According to Ayurveda, we get sick either because of wrong action in our present life or because of past karma. The diseases that arise because of past karma cannot be cured by normal treatment, which is called yukti-vyapāśraya. They need to be treated by daiva-vyapāśraya. There is a saying in Sanskrit, yādṛśo yakṣa tādṛśo baliḥ—the solution should be in accordance with the problem. If the problem is coming from past karma, which is also called daiva, then its treatment should also be daivika. The daivika treatments include activities such as performing a yajña (sacrifice), the chanting of specific mantras, giving in charity, and engaging in a religious activity such as fasting.

Which daivika activity is needed for a particular sickness must be known from śāstra. Similarly, we can’t take just any Ayurvedic medicine for our asthmatic condition. It is only a specific Ayurvedic medicine that will treat a specific problem. At present, people do not have much faith in daivika treatments but that does not mean they are not efficacious. Of course, if we do not have faith in daivika treatments, then we will not use them and thus not get the benefit. The choice is ours. People enjoy new experiences, so this would be good experiment to try. According to modern research, it has been observed that people who believe in some supernatural power such as Īśvara have a better chance of recovery even while using modern medicine. Thus, faith also has its role to play in the curing of disease. Along with faith, if one uses daivika treatments, they will surely have an effect. For centuries, these methods have been used successfully in India. We should not neglect such time-tested gems of Vedic culture.

The chanting of specific mantras is one solution to ādhidaivika sufferings. But to root out the problem, we should live in harmony with the principles of nature and not create bad karma in the first place. Actions which bring fleeting pleasure but result in suffering should be avoided. This is proper use of the wisdom.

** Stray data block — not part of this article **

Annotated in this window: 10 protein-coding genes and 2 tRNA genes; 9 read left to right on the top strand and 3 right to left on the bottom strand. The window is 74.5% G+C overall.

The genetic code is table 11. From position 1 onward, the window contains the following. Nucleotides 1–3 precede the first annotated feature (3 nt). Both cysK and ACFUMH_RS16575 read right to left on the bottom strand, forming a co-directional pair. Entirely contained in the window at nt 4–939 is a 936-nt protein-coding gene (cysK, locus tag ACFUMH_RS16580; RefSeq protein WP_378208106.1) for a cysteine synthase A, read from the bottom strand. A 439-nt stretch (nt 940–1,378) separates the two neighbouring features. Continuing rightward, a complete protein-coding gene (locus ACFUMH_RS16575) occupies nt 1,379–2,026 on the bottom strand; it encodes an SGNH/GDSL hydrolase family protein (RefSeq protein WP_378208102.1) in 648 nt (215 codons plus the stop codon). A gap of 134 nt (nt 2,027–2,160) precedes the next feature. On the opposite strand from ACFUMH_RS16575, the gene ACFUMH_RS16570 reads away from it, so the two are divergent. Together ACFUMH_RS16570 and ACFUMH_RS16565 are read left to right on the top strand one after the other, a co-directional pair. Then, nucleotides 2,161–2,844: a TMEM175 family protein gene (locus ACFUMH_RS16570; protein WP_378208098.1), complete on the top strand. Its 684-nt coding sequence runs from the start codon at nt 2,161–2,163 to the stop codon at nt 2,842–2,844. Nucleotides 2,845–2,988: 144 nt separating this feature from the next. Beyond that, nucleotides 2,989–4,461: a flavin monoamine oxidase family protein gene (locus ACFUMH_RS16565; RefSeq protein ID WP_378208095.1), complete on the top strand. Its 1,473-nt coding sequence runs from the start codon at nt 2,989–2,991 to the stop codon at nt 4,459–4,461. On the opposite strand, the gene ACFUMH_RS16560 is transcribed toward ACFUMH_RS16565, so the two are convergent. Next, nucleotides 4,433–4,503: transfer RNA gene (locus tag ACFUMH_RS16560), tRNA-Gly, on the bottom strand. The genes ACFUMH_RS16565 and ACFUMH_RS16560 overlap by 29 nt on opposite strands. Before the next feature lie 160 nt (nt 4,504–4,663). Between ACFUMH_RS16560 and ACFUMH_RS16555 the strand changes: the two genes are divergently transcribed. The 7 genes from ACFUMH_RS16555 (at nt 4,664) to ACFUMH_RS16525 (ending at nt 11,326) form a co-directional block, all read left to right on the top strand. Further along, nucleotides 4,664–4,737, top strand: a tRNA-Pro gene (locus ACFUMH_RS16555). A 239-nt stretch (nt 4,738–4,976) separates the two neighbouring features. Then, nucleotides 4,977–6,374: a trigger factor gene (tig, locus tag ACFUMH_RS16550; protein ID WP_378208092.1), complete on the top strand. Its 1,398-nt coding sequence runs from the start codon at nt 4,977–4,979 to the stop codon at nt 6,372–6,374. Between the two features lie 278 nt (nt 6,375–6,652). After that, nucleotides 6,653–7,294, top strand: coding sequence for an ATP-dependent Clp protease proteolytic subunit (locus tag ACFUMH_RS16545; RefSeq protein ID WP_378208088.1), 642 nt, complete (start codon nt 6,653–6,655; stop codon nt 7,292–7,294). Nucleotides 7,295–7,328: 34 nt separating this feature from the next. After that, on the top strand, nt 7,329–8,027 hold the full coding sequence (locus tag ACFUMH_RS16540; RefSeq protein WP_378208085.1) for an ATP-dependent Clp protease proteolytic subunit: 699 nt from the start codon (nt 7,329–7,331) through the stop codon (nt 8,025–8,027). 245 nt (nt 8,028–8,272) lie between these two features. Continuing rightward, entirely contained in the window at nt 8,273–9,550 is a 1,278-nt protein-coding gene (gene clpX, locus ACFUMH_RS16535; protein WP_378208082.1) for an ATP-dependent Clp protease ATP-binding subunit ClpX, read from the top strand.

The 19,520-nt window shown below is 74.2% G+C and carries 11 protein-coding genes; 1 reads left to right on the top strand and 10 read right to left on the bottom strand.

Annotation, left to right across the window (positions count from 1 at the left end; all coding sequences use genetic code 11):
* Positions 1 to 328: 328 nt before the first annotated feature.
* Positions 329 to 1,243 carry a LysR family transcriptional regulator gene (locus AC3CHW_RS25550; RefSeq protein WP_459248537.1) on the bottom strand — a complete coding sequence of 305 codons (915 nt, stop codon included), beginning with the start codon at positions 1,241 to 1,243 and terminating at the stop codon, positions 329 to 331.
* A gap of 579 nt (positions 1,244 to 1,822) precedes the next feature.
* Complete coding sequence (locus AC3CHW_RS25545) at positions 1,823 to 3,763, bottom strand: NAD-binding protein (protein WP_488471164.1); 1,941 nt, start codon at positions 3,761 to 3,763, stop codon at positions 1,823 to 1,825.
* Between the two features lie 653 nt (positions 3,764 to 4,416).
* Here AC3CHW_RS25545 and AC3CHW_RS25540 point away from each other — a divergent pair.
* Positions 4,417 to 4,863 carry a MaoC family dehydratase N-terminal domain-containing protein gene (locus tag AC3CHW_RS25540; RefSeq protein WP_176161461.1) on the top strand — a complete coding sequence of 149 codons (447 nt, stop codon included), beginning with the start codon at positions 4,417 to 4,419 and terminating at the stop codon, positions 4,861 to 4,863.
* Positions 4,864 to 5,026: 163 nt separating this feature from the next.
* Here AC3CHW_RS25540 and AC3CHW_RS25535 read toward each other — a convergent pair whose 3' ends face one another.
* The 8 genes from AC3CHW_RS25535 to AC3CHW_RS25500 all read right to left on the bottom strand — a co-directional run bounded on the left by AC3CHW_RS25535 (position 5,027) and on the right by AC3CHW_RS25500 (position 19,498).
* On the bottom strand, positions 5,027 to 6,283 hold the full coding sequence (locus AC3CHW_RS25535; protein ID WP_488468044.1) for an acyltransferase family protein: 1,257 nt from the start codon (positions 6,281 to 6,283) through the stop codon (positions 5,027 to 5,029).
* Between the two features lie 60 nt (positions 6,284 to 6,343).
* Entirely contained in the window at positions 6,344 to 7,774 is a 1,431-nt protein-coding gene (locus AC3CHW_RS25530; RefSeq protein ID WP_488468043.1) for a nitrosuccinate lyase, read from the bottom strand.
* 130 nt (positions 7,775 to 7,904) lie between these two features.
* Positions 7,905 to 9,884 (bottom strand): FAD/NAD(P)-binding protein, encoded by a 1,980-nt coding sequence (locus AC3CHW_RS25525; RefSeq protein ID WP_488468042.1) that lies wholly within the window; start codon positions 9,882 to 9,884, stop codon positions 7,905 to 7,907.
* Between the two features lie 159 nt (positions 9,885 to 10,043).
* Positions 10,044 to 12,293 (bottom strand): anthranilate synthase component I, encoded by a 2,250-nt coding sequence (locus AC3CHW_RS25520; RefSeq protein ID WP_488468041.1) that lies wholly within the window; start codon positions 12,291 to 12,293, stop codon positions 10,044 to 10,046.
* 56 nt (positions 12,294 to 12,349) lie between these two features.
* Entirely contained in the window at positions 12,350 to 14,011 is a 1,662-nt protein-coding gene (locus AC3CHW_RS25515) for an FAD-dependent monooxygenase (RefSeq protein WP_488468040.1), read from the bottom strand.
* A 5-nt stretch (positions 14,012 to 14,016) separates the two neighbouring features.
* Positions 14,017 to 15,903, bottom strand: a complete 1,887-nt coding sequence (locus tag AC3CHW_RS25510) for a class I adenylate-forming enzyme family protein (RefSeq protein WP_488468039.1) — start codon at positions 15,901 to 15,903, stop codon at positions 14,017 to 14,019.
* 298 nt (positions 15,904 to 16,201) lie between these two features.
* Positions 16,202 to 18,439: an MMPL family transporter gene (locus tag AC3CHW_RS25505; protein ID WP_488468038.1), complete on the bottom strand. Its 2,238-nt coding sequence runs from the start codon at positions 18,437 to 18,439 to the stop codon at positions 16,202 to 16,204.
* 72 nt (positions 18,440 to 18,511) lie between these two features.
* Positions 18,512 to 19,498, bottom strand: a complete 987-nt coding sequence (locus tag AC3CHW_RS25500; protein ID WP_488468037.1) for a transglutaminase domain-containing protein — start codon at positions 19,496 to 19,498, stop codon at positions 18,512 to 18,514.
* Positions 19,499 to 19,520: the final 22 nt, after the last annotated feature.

Satyanarayana Dasa


Notify me of new articles

Comments ( 2 )
  1. SB

    What is the use of karma if person cannot remember what he has done wrong in past life but karma fructifies this life? The lesson is likely not to be learn

    • Babaji Post author

      Suppose a person is heavily drunk and is driving. He loses control of his car and kills a pedestrian. In the accident, he also gets injured and is taken to hospital. Afterwards, when he comes to consciousness, he does not remember what happened.
      My question to you is: Should this person be punished for drunk driving and killing a person?
      If you say yes, then you got the reply to your question.
      If you say no, please give me the reason. This also means that forgetfulness is a good way to escape punishment for one’s misdeeds.
      Secondly, there are many criminals who get punished for their crimes. After they have gone through the punishment, do they learn any lesson, i.e. not to repeat the crime? Maybe you can do research on it, but my guess is that the majority of the criminals continue their crimes. So this defies your premise that remembrance of one’s crime is necessary for improvement.
      What really matters is one’s understanding of the principle of karma and sraddha in sastra, and not remembrance of one’s past misdeeds. If one does not have sraddha, then one will continue to act frivolously.

  • Satyanarayana Dasa

    Satyanarayana Dasa
  • Daily Bhakti Byte

    Most of the time what people call love is just attachment, because they are doing it for their own pleasure. You can only see this when you become free from attachment. When there is attachment, our perception becomes disturbed and we don’t see things clearly. That is why they say love is blind – you can’t see because of your attachment.

    — Babaji Satyanarayana Dasa
  • Payment

    If you want to donate to Jiva Institute, please contact
  • Subscribe

  • Article Archive

  • Chronological Archive

© 2017 JIVA.ORG. All rights reserved.